Expanded Access, or “compassionate use” as it is often referred, allows patients with a terminal diagnosis early access to new therapeutics that show promise – even if the patient is not involved in the ongoing clinical trial – or if the medication has not yet been approved by the FDA.
People with ALS and their caregivers who participated in a recent ALS Focus survey said that telehealth appointments improved their quality of life by saving them time and money, and that the appointments are just as good as in-person health care visits.
The ALS Association believes that upon diagnosis, people living with ALS/MND and their families must have the right to access genetic counseling and testing, current education about clinical genetics in ALS/MND and safeguards against genetic discrimination. Thanks to a sponsorship from Biogen, the diagnostic company Invitae is offering genetic testing and post-test counseling to people with ALS and their families at no charge.
Investigators at Emory University School of Medicine reviewed 23 years of data from 1997-2020 for patients seen at the Emory ALS Center. To allow for adequate analysis of disease survival time, researchers included all patients who self-reported their race as Black or White and symptom onset was before January 1, 2017. A total of 1,298 patients were included in the study, 203 of whom were Black, and 1,095 of whom were White.
People with ALS and their caregivers face a substantial burden accessing and understanding insurance coverage and paying for medical treatments and services, causing high stress, added work burden and debt for the ALS community.
Watching my mother struggle to interact with the world as her ALS progressed was extremely difficult for our family, and for me personally. Her struggle inspired me to find solutions that could help people like my mother better interact with computers and their environment, even after they have lost almost all of their ability to move. I had the motivation to advance technology in a way that would bring a new quality of life to people living with ALS under Steve Saling's motto that until medicine proves otherwise, technology is the cure.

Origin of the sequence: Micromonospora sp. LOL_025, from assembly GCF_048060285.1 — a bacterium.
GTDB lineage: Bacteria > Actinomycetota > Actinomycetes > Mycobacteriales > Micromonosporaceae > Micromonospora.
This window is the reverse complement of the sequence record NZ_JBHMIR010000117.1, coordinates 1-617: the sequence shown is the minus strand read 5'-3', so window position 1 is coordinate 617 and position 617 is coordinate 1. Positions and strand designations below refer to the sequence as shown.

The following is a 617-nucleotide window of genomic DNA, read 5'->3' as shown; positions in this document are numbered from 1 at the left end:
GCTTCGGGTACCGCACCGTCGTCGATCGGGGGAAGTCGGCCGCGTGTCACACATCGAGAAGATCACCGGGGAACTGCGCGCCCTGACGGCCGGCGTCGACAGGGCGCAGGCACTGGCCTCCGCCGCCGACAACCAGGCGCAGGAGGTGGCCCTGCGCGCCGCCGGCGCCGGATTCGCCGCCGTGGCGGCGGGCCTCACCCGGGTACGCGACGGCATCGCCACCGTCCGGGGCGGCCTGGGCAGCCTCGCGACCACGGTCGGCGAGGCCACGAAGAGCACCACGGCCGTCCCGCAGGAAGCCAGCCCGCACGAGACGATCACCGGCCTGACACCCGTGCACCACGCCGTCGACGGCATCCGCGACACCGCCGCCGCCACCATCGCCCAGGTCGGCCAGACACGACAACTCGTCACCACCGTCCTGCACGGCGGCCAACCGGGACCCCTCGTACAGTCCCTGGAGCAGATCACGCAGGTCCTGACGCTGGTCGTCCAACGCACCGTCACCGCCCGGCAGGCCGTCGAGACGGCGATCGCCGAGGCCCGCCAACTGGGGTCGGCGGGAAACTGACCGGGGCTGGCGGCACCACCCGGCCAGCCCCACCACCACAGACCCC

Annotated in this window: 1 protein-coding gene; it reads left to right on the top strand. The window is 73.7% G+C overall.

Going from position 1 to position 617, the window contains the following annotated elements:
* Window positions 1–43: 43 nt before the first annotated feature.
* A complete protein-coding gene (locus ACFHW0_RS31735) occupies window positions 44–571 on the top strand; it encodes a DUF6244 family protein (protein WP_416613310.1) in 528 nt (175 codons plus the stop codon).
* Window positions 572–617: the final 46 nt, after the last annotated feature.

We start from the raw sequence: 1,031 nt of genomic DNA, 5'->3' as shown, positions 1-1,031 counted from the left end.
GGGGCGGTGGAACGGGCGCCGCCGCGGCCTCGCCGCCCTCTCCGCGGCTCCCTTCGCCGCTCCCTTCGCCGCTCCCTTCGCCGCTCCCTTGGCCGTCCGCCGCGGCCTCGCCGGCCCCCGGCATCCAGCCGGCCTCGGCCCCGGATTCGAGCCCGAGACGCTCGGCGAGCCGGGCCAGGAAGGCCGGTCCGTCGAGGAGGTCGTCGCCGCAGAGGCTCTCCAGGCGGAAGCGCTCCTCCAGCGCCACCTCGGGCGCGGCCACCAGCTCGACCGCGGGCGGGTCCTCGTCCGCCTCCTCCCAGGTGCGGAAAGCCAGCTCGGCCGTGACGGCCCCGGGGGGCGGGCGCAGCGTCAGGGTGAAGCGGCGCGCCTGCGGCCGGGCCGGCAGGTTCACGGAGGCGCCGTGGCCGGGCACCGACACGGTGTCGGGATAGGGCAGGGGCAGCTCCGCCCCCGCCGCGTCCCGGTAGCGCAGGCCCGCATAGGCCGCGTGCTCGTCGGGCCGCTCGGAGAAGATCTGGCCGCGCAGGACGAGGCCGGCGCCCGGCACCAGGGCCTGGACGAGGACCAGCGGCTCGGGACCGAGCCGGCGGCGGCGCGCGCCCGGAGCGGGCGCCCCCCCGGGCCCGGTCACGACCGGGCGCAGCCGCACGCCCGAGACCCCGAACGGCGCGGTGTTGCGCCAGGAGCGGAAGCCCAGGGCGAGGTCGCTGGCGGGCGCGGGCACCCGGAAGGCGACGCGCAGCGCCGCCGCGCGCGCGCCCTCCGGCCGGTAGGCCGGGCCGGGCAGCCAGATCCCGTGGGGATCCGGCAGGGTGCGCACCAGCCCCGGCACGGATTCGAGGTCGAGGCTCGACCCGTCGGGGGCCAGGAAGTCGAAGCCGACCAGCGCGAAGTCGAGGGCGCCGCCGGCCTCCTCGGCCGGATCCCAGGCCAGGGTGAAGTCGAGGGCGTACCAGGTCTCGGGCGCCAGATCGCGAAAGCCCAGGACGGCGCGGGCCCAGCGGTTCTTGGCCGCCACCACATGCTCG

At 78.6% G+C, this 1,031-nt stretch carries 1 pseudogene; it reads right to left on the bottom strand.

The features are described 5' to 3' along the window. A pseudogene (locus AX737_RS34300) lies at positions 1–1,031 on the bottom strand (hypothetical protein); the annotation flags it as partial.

Dr. Emily Plowman, one of our Clinical Management Grant awardees, recently published a promising case report on a person with early-stage ALS who has been participating in a mild-intensity respiratory strength training program. The individual has been doing the strength training program with Dr. Plowman and her team at the University of Florida in Gainesville, Florida, over the past 24 months.
The ALS Association fights for people with ALS every day, leading cutting-edge research to discover treatments and a cure for ALS, and serving, advocating for, and empowering people with the disease to live their lives to the fullest. In honor of Throwback Thursday, let’s look back at the advances in our mission areas of Advocacy, Care Services, and Research during 2017.
Did you know we have been using telemedicine since the 1960s? Neil Armstrong and his fellow astronauts wore medical monitoring devices developed by NASA during their first moon landing in 1969. Since then, the use of telemedicine has exploded. Over half of all U.S. hospitals now use some form of telemedicine through more than 200 telemedicine networks.
After over a year in the making, The ALS Association in partnership with Prize4Life awarded the ALS Assistive Technology prize in Dublin during the ALS/MND International Alliance Meeting. We are thrilled to award one of the top prizes to Dexter Ang and David Cipoletta, two young entrepreneurs that founded Pison Technology based out of Massachusetts. They blew the judges away with their easy-to-use, self-contained communication system based on muscle EMG signals.
Kevin Gosnell, founder of ALS ONE, passed away on Monday because of complications from the disease. Gosnell was diagnosed with ALS in spring 2015 and immediately put his business acumen and CEO leadership skills to work, convening the best minds in the ALS community. He founded ALS ONE in January 2016 and brought together leading neurology experts and care specialists from Massachusetts in partnership to leverage their institutions’ strengths to expedite progress toward finding a treatment for ALS within the next four years.
Dr. Andrew Geronimo is a talented young investigator using brain computer interface (BCI) technology to improve the lives of people living with ALS by enhancing their ability to communicate. He and his mentor Dr. Zachary Simmons, also at Penn State Hershey Medical Center, have received a grant from The ALS Association to develop new opportunities for BCI technology.